Author
Sujie Shin, Deputy Executive Director, CCEE

All throughout the previous year, we held our collective breaths in hope for a “return to normal,” while recognizing that whatever we returned to would look very different. As school starts this fall, after a year of interrupted learning imposed by the COVID-19 pandemic, our return to school is one that is overshadowed by the learning gaps that our students are experiencing. The stresses and inconsistencies of remote and hybrid learning have increased the demands placed on families and students during the learning process, and our students are returning with greater gaps in learning acquisition than ever.

A study released by PACE earlier this year examined learning loss across the state as a result of the pandemic. While students overall experienced a loss of learning when compared with a year of typical in-person learning, the impact on learning is greater in the earlier grades, and for certain student groups, including English learners and low-income students. The disproportionately greater learning loss for students of color and low-income students as a result of COVID are were also found in a national study conducted by McKinsey, which compared actual learning with expected learning gains from full-time, in-person learning. The team found that while white students experienced the equivalent of three months of lost learning in math and four months in reading on average, Latinx and Black students lost between five to six months. The picture for students with low-income backgrounds is even grimmer, with a predicted seven months’ loss of learning.

While summer learning loss is always a factor in our back-to-school planning, this year, it is imperative that we define a concrete plan to assess the needs of our students and identify appropriate strategies to ensure that each child has the supports they need to feel safe and connected, and the skills they need to access grade-level content and learning. As discussed in Restarting and Reinventing School report published by the Learning Policy Institute, we have a deep body of research on the science of learning to help reshape the way that we might structure classrooms and schools to better address the needs of students as they return this fall. To address the learning gaps our students are returning with, we need to first start with the environment they are returning to, focusing on what we know about the best conditions for learning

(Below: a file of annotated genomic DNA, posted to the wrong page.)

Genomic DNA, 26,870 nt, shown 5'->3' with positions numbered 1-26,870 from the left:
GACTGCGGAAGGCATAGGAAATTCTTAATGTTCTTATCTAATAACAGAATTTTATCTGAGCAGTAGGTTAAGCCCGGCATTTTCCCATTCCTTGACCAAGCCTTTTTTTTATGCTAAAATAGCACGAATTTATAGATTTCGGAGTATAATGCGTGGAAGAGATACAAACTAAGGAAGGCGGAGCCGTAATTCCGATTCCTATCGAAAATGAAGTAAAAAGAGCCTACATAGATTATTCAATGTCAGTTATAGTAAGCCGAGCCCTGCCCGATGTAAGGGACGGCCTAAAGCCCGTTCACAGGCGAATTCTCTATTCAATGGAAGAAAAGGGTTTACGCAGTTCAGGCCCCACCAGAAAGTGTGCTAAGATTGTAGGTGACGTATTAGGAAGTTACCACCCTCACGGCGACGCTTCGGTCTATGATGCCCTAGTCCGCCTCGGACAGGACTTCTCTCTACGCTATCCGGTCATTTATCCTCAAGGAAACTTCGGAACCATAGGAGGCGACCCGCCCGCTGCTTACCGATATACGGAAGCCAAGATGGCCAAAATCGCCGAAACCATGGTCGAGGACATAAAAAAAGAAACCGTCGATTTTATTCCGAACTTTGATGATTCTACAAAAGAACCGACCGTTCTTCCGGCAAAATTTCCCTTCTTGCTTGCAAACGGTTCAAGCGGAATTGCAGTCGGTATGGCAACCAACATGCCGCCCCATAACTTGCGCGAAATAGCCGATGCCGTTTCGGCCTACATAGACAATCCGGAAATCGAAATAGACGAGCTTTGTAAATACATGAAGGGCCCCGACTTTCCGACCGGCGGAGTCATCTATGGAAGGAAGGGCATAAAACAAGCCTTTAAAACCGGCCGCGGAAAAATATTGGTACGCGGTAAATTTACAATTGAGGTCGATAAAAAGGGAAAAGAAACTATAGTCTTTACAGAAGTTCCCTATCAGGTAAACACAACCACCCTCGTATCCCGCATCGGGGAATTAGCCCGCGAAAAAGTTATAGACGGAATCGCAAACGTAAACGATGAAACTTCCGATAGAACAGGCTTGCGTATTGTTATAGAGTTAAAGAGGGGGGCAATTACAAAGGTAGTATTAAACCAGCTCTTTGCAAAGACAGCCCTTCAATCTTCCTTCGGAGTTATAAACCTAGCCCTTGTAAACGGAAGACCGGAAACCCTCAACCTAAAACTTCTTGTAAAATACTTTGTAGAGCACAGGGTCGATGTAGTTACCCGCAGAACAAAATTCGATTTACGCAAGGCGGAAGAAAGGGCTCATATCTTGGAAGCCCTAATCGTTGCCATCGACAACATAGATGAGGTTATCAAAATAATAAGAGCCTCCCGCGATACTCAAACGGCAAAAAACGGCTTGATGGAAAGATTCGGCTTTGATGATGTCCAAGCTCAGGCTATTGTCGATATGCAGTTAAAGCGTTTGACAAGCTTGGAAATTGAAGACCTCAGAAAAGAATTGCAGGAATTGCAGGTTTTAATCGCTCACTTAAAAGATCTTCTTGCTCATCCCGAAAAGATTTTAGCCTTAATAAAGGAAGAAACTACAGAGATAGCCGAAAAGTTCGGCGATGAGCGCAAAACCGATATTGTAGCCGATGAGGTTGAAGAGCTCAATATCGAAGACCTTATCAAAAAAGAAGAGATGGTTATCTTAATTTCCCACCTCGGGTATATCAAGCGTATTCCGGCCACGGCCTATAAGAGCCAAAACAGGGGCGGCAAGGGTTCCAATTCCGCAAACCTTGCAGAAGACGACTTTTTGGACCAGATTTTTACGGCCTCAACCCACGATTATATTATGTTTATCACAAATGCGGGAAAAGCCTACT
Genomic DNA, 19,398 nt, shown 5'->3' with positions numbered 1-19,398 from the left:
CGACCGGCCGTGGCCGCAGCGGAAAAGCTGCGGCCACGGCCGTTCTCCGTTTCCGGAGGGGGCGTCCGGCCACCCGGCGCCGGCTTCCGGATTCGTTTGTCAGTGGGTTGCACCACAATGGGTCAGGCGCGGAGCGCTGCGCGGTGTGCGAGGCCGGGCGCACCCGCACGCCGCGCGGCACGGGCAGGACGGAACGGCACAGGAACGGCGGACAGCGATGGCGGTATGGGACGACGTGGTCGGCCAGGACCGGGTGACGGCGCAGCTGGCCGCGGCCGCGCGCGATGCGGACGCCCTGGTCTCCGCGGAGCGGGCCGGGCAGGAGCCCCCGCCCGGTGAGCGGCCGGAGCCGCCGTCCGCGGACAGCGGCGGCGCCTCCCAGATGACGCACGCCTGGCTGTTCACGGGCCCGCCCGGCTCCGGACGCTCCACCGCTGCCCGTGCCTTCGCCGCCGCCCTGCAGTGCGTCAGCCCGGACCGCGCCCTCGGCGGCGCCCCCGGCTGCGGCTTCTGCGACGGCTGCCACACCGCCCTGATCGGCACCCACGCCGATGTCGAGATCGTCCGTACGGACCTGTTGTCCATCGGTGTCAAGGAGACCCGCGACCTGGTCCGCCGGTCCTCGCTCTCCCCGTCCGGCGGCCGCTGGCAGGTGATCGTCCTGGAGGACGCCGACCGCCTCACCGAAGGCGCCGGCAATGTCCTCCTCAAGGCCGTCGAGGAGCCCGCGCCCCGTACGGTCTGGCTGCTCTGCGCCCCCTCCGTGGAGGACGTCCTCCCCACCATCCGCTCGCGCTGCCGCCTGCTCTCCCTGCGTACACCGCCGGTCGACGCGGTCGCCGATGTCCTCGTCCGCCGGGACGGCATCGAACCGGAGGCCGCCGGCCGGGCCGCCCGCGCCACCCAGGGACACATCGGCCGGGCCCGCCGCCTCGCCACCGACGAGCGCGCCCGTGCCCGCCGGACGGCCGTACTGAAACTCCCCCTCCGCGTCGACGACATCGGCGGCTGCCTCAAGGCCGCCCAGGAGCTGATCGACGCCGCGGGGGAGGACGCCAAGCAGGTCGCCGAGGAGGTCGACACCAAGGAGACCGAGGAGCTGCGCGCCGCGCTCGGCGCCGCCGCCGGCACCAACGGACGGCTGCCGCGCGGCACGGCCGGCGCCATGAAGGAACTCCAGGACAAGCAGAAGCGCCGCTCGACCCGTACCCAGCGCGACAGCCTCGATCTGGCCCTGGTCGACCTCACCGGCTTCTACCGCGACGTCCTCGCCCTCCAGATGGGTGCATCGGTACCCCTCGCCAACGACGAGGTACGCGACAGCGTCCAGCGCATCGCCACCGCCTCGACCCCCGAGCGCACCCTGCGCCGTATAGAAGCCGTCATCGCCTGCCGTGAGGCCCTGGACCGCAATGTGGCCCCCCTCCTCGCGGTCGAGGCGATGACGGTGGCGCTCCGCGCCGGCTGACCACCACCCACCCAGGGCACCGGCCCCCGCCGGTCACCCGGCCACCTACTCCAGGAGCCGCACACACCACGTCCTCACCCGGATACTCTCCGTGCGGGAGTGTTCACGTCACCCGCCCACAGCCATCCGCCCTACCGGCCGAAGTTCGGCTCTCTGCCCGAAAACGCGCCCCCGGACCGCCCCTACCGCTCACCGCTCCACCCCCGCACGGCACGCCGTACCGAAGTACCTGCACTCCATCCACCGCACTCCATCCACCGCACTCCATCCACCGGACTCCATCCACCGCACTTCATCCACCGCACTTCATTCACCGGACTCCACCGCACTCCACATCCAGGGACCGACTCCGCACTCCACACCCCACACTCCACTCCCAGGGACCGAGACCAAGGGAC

• Developing positive relationships and attachments; ensuring that students feel  safe, affirmed, and deeply engaged within a supportive community of learners
  • Creating real-world connections between what children already know and what they are learning
  • Opportunities for physical activity, joy, and opportunities for self-expression
  • Cultivating motivation through confidence; focusing on readiness rather than competition or shame

We also need to build on these conditions and rethink the way in which we support students' learning recovery as they start school this year. The traditional way we have approached this in schools has been to remediate—focusing on mastery of skills and concepts missed from the prior year(s). But research such as Bellwether’s national study of NAEP performance continue to show that students who start below grade level rarely catch up. Students become stuck in a cycle of remediation—constantly working to catch up to grade level work and often falling further behind. The question we should be asking is, how do we accelerate the pace of learning in order to help our students access grade level content? This doesn’t mean running through all of the missed skills and concepts in less time. Instead, the concept of accelerating learning asks us to identify and support the acquisition of key concepts and skills that are needed to access grade level content.

Educators have always experienced and stepped up to the challenge of how to best tailor instruction to achieve the best possible outcomes for students. With our partners at Copernicus Solutions, CCEE is proud to launch our Playbook for Accelerating Learning (PAL), our latest resource in our series of playbooks to support instructional teams plan for, implement, and refine their strategies to ensure student success in schools. The PAL: 

  • reviews current research on how best to improve student outcomes, 
  • lays out models that practitioners can use to accelerate learning in their systems, 
  • proposes ways in which they can plan with their teams in the pursuit of such goals, 
  • envisions how their efforts may take place during and beyond the school day, and 
  • suggests ways in which LEAs can leverage community-based organizations and engage families as partners in the work. 

By making these resources available in a concise and actionable format, CCEE hopes to assist instructional leaders in California shorten their preparation period for accelerating learning and promoting the joyful and successful future we envision and deem possible for all our students.